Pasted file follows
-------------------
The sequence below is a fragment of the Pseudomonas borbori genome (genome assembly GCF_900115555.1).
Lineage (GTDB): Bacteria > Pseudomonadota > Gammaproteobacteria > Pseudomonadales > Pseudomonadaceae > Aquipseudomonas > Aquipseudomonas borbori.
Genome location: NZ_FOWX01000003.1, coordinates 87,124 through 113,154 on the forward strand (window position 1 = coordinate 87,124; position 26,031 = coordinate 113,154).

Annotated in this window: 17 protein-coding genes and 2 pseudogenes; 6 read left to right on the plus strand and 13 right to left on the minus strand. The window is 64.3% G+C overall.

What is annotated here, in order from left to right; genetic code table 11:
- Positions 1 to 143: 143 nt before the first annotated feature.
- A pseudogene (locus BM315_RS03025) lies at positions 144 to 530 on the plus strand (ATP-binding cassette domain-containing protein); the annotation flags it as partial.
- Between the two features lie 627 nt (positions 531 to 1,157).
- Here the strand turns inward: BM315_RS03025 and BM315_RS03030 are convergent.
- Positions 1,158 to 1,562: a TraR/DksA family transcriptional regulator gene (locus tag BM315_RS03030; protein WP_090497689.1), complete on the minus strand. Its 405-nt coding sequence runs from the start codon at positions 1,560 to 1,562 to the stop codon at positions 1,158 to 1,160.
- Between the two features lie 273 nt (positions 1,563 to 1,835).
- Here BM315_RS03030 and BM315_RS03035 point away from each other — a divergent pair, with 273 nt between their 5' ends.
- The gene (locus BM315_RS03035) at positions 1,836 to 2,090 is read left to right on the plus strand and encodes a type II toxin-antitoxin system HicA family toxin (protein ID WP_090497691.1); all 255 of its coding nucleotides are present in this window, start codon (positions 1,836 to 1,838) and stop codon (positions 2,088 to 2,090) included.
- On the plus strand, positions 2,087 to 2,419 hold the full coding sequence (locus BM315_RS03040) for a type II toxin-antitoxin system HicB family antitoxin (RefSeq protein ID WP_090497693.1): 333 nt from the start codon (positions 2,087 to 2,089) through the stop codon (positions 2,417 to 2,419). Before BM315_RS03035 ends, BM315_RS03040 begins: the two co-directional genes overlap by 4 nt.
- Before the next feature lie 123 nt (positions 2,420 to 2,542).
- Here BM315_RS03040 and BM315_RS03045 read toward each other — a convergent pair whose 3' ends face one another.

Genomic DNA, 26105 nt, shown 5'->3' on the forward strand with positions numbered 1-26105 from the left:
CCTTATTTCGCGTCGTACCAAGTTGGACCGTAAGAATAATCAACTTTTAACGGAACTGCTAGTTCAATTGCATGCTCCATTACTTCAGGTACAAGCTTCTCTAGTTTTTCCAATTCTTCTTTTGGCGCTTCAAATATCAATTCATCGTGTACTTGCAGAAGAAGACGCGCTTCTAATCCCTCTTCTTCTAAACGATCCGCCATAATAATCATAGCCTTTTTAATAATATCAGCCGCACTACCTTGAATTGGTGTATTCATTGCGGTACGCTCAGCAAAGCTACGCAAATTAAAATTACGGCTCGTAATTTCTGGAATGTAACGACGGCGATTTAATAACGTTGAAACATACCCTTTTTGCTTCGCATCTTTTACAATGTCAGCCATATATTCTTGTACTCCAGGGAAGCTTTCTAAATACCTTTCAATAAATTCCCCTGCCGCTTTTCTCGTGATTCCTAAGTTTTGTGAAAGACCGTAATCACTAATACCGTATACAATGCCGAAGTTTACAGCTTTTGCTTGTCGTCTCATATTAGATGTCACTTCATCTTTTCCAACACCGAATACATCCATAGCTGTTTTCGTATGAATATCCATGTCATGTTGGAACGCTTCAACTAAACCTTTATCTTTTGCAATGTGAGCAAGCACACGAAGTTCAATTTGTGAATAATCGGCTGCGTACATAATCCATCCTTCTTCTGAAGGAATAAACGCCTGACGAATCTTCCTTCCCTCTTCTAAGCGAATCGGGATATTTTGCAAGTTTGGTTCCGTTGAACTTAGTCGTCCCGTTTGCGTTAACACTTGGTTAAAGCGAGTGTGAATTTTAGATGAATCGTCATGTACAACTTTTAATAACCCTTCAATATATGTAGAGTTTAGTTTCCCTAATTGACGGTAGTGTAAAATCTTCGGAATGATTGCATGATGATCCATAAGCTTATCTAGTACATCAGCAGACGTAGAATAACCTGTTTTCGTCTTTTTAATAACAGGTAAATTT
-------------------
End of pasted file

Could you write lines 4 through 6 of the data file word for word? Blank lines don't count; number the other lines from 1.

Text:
Annotated in this window: 17 protein-coding genes and 2 pseudogenes; 6 read left to right on the plus strand and 13 right to left on the minus strand. The window is 64.3% G+C overall.

What is annotated here, in order from left to right; genetic code table 11:
- Positions 1 to 143: 143 nt before the first annotated feature.